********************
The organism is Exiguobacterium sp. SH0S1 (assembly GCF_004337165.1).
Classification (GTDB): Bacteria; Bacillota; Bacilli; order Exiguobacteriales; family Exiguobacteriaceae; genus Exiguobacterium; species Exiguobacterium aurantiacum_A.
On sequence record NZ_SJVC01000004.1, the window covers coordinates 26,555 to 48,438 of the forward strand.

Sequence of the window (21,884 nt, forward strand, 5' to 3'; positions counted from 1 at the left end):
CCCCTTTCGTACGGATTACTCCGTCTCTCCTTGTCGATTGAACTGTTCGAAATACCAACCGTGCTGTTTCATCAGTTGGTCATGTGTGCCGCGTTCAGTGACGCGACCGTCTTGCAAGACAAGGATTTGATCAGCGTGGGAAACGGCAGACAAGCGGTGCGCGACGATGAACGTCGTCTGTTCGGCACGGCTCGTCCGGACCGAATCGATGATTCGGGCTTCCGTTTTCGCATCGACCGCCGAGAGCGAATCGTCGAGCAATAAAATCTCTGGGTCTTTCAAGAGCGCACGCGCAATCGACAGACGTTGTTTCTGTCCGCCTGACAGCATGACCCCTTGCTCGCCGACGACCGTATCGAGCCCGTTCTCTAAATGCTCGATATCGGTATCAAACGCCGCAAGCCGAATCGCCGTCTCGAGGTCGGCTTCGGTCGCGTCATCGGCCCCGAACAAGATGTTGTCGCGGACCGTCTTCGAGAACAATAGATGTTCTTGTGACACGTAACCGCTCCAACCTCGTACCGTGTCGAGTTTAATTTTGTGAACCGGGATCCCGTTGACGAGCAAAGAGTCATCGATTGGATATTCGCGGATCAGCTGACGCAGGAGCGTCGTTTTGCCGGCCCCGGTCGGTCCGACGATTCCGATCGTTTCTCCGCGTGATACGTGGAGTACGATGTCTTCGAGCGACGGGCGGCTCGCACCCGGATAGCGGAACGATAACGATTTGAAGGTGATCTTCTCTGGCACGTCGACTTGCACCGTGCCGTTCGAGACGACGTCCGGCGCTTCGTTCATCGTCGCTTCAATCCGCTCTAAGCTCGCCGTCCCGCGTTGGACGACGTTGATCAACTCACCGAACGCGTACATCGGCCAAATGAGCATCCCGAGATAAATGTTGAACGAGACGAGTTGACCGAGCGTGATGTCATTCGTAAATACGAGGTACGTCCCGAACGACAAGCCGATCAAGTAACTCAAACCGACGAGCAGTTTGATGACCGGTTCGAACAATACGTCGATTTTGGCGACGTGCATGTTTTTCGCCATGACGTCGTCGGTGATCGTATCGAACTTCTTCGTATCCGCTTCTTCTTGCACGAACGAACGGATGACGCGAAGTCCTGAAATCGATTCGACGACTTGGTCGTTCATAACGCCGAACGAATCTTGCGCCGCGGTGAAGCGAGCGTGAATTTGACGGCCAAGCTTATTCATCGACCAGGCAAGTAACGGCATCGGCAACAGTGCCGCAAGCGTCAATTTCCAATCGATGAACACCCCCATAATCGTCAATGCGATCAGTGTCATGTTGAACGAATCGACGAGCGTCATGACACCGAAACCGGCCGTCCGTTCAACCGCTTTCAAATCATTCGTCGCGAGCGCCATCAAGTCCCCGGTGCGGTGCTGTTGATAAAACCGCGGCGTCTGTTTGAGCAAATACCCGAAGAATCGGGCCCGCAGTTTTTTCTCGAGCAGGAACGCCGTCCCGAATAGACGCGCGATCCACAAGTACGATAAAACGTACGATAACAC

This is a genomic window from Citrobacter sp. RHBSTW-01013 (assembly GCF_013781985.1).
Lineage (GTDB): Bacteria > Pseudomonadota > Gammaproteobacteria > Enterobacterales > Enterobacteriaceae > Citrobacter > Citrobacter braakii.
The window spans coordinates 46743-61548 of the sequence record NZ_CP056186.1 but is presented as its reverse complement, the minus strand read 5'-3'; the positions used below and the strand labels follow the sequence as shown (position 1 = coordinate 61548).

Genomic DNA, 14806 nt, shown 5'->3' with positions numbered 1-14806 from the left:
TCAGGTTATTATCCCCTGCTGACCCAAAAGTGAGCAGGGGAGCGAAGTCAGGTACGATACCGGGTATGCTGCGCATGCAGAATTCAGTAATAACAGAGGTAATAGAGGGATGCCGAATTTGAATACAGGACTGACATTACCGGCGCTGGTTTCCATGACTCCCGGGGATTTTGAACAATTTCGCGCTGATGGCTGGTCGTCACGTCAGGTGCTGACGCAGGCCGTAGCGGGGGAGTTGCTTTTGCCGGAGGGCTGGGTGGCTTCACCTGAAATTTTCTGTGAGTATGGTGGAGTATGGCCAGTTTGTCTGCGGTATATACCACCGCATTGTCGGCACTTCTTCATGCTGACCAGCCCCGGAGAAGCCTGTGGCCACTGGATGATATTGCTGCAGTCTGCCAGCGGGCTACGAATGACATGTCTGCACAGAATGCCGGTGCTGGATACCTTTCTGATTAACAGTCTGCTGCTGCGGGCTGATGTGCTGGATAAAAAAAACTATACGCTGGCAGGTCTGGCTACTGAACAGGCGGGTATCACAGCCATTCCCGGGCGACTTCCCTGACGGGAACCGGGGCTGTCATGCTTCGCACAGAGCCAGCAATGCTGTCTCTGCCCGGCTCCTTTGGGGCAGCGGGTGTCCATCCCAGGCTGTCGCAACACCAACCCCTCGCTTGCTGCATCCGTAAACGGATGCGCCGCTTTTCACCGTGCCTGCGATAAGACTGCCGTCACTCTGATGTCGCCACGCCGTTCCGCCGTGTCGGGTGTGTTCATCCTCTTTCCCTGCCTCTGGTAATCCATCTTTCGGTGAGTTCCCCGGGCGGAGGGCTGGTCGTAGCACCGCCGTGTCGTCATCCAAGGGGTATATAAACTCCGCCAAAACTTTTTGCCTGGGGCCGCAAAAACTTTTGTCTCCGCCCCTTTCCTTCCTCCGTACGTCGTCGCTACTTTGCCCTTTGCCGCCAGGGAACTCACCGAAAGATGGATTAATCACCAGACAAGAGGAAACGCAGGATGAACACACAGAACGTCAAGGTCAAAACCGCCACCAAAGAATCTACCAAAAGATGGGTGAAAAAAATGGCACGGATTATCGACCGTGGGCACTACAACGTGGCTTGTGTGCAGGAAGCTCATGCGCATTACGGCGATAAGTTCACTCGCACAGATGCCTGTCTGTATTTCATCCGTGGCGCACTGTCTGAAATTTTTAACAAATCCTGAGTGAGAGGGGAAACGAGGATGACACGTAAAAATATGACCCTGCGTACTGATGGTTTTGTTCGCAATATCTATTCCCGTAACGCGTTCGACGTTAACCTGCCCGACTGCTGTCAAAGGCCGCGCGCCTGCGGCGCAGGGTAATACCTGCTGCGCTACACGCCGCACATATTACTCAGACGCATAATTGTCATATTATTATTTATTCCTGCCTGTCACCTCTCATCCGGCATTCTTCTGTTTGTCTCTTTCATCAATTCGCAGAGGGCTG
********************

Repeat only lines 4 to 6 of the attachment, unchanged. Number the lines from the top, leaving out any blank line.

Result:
Sequence of the window (21,884 nt, forward strand, 5' to 3'; positions counted from 1 at the left end):
CCCCTTTCGTACGGATTACTCCGTCTCTCCTTGTCGATTGAACTGTTCGAAATACCAACCGTGCTGTTTCATCAGTTGGTCATGTGTGCCGCGTTCAGTGACGCGACCGTCTTGCAAGACAAGGATTTGATCAGCGTGGGAAACGGCAGACAAGCGGTGCGCGACGATGAACGTCGTCTGTTCGGCACGGCTCGTCCGGACCGAATCGATGATTCGGGCTTCCGTTTTCGCATCGACCGCCGAGAGCGAATCGTCGAGCAATAAAATCTCTGGGTCTTTCAAGAGCGCACGCGCAATCGACAGACGTTGTTTCTGTCCGCCTGACAGCATGACCCCTTGCTCGCCGACGACCGTATCGAGCCCGTTCTCTAAATGCTCGATATCGGTATCAAACGCCGCAAGCCGAATCGCCGTCTCGAGGTCGGCTTCGGTCGCGTCATCGGCCCCGAACAAGATGTTGTCGCGGACCGTCTTCGAGAACAATAGATGTTCTTGTGACACGTAACCGCTCCAACCTCGTACCGTGTCGAGTTTAATTTTGTGAACCGGGATCCCGTTGACGAGCAAAGAGTCATCGATTGGATATTCGCGGATCAGCTGACGCAGGAGCGTCGTTTTGCCGGCCCCGGTCGGTCCGACGATTCCGATCGTTTCTCCGCGTGATACGTGGAGTACGATGTCTTCGAGCGACGGGCGGCTCGCACCCGGATAGCGGAACGATAACGATTTGAAGGTGATCTTCTCTGGCACGTCGACTTGCACCGTGCCGTTCGAGACGACGTCCGGCGCTTCGTTCATCGTCGCTTCAATCCGCTCTAAGCTCGCCGTCCCGCGTTGGACGACGTTGATCAACTCACCGAACGCGTACATCGGCCAAATGAGCATCCCGAGATAAATGTTGAACGAGACGAGTTGACCGAGCGTGATGTCATTCGTAAATACGAGGTACGTCCCGAACGACAAGCCGATCAAGTAACTCAAACCGACGAGCAGTTTGATGACCGGTTCGAACAATACGTCGATTTTGGCGACGTGCATGTTTTTCGCCATGACGTCGTCGGTGATCGTATCGAACTTCTTCGTATCCGCTTCTTCTTGCACGAACGAACGGATGACGCGAAGTCCTGAAATCGATTCGACGACTTGGTCGTTCATAACGCCGAACGAATCTTGCGCCGCGGTGAAGCGAGCGTGAATTTGACGGCCAAGCTTATTCATCGACCAGGCAAGTAACGGCATCGGCAACAGTGCCGCAAGCGTCAATTTCCAATCGATGAACACCCCCATAATCGTCAATGCGATCAGTGTCATGTTGAACGAATCGACGAGCGTCATGACACCGAAACCGGCCGTCCGTTCAACCGCTTTCAAATCATTCGTCGCGAGCGCCATCAAGTCCCCGGTGCGGTGCTGTTGATAAAACCGCGGCGTCTGTTTGAGCAAATACCCGAAGAATCGGGCCCGCAGTTTTTTCTCGAGCAGGAACGCCGTCCCGAATAGACGCGCGATCCACAAGTACGATAAAACGTACGATAACAC

This is a genomic window from Citrobacter sp. RHBSTW-01013 (assembly GCF_013781985.1).